Whether you write your White Paper in house or hire in the services of a professional copywriter or editor to help you, there are several things it must do (or in some cases, must not do).
The whole premise of the humble White Paper is to provide the information your potential customers need. So if you’re struggling to think of something to write about as yourself:
- What problems are your customers facing?
- Are these things you can help them with?
- What advice can you give that will help them?
Once you have the answers to these questions you can start planning your document.
2. No sales
As tempting as it may be your White Paper is not and should not be a thinly veiled advert.
The main element in any sales process is trust. When face to face its easy to get a sense of whether you trust someone or not, but in an online world it’s not so easy. To convince the reader they can trust you, it’s essential that you offer advice and information. Any whiff of sales and they’ll be off so don’t blow it.
More often than not White Papers are written in over complicated English with loads of big words, complex jargon and ridiculously convoluted sentences.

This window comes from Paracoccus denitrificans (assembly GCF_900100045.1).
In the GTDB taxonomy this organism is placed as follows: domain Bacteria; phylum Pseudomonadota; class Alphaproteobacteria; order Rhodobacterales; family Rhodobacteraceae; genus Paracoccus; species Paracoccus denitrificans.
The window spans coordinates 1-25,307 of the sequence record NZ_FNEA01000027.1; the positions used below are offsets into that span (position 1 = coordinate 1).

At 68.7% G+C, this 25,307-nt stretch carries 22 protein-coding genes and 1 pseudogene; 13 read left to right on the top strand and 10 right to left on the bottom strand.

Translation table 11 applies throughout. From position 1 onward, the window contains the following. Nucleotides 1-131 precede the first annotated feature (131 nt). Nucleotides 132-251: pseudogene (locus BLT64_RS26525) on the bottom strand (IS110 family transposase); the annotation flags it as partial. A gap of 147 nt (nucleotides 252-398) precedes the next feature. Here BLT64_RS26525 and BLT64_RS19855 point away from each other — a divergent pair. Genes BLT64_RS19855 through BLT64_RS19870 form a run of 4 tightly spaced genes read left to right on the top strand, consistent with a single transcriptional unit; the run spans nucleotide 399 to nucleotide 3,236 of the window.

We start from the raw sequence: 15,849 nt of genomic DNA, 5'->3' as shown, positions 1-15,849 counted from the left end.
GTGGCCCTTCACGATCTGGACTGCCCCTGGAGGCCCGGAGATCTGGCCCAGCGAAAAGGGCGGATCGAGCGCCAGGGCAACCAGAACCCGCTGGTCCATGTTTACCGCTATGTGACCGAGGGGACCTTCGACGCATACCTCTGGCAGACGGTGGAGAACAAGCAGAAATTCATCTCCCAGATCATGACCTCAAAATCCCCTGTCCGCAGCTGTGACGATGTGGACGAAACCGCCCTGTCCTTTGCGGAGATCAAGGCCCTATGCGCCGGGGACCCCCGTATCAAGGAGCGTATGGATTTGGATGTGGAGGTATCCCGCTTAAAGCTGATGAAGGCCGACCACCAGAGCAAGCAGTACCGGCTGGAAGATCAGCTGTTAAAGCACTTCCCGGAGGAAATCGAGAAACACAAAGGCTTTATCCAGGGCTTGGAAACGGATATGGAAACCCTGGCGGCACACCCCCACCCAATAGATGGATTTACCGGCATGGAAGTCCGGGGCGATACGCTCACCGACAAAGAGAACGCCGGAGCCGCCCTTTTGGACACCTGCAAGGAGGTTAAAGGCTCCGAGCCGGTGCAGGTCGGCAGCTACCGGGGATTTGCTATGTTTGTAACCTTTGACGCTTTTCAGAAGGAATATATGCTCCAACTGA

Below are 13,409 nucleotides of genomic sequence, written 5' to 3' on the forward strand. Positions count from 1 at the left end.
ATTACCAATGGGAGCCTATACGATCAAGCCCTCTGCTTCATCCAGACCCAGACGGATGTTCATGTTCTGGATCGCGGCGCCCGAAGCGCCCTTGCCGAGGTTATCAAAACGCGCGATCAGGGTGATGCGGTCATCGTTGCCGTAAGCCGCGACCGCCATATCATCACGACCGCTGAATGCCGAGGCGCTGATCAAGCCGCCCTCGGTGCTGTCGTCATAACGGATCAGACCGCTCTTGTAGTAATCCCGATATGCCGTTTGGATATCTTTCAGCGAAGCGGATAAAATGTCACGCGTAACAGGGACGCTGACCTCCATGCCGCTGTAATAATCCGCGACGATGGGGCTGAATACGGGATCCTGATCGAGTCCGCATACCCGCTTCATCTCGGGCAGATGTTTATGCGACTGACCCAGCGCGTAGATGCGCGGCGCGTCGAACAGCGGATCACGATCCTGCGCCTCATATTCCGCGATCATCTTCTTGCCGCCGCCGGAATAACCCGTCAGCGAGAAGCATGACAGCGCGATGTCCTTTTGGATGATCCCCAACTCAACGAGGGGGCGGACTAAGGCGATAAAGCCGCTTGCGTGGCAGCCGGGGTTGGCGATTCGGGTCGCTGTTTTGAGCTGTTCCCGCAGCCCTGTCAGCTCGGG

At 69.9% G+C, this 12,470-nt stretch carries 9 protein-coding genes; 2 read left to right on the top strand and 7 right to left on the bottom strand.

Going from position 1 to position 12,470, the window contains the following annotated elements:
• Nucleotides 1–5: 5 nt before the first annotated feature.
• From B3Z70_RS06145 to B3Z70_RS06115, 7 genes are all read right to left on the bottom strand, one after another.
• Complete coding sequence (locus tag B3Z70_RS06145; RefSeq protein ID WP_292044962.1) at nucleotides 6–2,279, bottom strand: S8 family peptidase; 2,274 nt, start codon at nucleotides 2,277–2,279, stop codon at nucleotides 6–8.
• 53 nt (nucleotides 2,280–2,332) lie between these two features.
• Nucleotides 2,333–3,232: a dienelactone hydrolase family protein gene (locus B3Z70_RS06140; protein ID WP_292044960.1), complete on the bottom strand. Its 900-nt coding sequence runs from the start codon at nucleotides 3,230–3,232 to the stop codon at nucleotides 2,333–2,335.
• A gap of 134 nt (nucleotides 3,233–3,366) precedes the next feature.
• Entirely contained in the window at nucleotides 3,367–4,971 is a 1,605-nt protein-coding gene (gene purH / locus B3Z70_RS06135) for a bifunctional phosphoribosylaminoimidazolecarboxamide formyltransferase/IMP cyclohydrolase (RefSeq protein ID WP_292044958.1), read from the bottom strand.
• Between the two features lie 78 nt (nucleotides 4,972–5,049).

Write yours in a conversational style that speaks the language of your reader. Break it up into short paragraphs with plenty of sub headings to give an outline of what it covers.
Some of you are probably frowning as you are reading this, but a conversational style is far more effective than formal corporate speak because it generates a friendly approach that makes you come across as being genuine, approachable and helpful.
If you are making claims it’s essential you back them up with relevant facts and figures from reliable sources (that should also be cited within the document).
A White Paper without substantiating evidence will come across as woolly.
5. Good looking
Getting a professional designer on board is as important as a professional writer. Your finished document has to look the bee’s knees so make sure you don’t fall at the final hurdle by using a homemade PowerPoint cover with clip art images.
As with everything a catchy title is essential and another tip is to ditch the name ‘White Paper’. Go for something that is more likely to appeal to your readers such as ‘A Special Report on…’
Finally, once it’s written and ready to go, promote it like fury.
Place it on your website, promote it through your social media channels, email marketing and newsletters. After all, if you don’t tell people about it, how are they going to know it exists?
White Papers – or whatever you want to call yours – can help any business regardless of size or sector.
Have you used them successfully in your business?
If so, leave a comment below and tell us how and why you used one.
May 13th, 2013 — blog, blogging, blogging for business
Are you fed up hearing about the wonders of blogging?